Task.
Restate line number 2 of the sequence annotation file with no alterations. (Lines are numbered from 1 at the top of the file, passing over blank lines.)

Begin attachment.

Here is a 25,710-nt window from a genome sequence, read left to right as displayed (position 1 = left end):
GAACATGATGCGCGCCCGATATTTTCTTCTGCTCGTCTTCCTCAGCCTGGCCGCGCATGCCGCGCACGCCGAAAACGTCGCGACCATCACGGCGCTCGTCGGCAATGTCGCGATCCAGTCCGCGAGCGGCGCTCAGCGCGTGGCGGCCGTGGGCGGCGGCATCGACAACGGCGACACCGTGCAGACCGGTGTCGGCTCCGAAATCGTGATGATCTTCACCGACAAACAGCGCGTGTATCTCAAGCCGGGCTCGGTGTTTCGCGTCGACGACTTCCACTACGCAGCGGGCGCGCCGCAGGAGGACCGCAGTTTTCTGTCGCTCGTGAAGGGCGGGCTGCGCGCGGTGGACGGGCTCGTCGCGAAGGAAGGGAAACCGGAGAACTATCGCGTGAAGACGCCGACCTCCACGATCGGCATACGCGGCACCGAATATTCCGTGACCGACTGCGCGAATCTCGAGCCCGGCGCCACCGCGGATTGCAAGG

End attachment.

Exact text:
GAACATGATGCGCGCCCGATATTTTCTTCTGCTCGTCTTCCTCAGCCTGGCCGCGCATGCCGCGCACGCCGAAAACGTCGCGACCATCACGGCGCTCGTCGGCAATGTCGCGATCCAGTCCGCGAGCGGCGCTCAGCGCGTGGCGGCCGTGGGCGGCGGCATCGACAACGGCGACACCGTGCAGACCGGTGTCGGCTCCGAAATCGTGATGATCTTCACCGACAAACAGCGCGTGTATCTCAAGCCGGGCTCGGTGTTTCGCGTCGACGACTTCCACTACGCAGCGGGCGCGCCGCAGGAGGACCGCAGTTTTCTGTCGCTCGTGAAGGGCGGGCTGCGCGCGGTGGACGGGCTCGTCGCGAAGGAAGGGAAACCGGAGAACTATCGCGTGAAGACGCCGACCTCCACGATCGGCATACGCGGCACCGAATATTCCGTGACCGACTGCGCGAATCTCGAGCCCGGCGCCACCGCGGATTGCAAGG